director: Rupert Goold
The pathos of a legend in eclipse has become a standard movie tear-jerker, and no legend fell so far or so hard as Judy Garland. Her very name seems to carry a warning of the terrible things Hollywood can do to you. Judy, adapted from Peter Quilter’s stage play and directed by Rupert Goold, has a big theatrical clout but not much in the way of nuance. It’s straight from the one-feeling-at-a-time school of biopics, held together by Renée Zellweger (pictured) in a huge title performance.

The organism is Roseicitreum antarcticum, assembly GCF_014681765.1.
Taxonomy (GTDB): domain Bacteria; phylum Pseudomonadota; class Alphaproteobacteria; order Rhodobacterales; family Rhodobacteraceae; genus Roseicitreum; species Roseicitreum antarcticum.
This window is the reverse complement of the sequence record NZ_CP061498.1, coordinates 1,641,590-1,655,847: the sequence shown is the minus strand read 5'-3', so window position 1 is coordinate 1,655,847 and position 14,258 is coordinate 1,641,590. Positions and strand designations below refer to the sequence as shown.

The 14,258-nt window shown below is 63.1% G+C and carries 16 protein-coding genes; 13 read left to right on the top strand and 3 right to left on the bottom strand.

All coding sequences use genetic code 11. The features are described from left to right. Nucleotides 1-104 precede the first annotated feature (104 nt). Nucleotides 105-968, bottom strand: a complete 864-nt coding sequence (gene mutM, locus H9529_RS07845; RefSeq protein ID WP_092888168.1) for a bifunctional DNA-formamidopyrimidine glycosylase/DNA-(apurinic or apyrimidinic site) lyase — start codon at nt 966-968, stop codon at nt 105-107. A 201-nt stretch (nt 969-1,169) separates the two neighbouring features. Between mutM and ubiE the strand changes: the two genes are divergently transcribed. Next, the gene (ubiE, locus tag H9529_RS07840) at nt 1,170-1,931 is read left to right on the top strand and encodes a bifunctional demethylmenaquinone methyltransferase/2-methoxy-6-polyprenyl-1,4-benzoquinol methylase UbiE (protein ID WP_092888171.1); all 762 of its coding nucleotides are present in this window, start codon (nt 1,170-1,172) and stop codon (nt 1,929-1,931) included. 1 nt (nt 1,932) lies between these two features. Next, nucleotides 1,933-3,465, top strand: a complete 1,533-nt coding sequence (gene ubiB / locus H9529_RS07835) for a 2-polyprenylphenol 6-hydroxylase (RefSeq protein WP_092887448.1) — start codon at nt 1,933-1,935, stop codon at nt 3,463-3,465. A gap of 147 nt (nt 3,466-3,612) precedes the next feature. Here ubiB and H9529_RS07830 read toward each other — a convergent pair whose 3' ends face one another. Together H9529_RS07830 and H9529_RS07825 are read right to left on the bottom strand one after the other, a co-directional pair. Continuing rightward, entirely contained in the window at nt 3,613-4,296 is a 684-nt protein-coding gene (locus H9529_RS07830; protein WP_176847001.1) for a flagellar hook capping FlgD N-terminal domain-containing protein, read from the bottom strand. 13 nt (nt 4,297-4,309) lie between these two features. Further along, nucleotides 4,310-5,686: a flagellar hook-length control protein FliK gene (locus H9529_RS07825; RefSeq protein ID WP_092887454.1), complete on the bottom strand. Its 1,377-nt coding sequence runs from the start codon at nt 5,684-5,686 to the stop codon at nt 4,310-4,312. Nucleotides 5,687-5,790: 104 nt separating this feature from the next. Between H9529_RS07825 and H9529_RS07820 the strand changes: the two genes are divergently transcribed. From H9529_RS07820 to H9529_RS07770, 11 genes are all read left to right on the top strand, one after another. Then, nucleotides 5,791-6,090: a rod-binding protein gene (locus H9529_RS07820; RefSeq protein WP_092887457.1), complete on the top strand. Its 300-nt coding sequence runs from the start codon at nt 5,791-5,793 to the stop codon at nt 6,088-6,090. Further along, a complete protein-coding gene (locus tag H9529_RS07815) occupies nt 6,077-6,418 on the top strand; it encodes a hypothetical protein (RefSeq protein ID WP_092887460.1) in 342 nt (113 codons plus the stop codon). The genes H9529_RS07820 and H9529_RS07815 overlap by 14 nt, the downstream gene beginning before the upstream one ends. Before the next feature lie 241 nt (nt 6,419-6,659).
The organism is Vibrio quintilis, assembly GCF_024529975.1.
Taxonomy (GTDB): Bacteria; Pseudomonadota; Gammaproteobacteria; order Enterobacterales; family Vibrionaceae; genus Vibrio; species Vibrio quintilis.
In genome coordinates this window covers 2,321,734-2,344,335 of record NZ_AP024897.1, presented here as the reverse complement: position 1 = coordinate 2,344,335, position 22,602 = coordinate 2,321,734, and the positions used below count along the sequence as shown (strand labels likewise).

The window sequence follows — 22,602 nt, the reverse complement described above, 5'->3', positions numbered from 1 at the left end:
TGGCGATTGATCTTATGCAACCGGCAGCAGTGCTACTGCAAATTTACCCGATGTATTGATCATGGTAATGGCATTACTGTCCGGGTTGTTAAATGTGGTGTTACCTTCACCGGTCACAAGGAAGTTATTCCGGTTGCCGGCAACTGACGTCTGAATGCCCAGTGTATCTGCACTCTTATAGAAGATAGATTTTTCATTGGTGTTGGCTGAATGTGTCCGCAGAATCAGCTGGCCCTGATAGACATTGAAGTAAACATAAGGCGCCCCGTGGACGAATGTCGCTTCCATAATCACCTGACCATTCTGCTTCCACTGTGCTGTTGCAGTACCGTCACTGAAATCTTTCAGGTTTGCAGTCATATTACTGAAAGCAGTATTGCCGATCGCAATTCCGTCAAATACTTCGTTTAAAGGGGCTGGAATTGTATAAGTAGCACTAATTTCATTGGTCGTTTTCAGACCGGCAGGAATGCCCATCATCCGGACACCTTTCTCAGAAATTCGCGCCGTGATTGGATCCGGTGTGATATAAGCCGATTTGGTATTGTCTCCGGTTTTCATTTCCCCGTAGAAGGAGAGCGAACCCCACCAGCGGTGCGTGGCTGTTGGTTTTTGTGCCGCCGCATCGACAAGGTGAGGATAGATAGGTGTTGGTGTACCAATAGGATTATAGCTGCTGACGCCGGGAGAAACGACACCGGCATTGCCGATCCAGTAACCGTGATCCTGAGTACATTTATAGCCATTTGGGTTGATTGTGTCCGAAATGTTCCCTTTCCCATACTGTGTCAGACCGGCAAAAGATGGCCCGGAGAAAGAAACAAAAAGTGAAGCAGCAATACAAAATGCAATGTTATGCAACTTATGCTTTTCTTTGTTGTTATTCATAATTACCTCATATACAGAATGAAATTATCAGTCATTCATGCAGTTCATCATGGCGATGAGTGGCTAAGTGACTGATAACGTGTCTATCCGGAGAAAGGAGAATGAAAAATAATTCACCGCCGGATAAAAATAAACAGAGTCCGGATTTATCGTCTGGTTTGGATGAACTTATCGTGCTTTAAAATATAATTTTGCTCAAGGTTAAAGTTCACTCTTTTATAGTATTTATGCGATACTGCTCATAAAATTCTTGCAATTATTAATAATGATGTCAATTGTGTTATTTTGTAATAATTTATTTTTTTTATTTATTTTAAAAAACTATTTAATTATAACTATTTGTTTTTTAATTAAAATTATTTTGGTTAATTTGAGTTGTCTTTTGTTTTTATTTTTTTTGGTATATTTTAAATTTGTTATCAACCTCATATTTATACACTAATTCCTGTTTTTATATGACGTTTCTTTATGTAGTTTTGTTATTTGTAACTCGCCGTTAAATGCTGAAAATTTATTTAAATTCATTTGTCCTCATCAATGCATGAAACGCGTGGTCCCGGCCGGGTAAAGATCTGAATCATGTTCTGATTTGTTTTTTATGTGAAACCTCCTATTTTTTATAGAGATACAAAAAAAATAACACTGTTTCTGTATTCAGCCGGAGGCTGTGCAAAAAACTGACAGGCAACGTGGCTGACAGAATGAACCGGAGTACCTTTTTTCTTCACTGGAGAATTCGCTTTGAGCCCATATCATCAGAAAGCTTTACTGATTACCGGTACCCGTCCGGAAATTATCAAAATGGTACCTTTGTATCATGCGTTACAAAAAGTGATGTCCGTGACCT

The structure is twofold. It centres upon the chaotic last year of Garland’s life (she died in 1969, aged 47) when her career seemed all but finished. Broke and homeless, she was in a custody dispute over her two young children with ex-husband Sid Luft (Rufus Sewell) and so addicted to pills she must have rattled.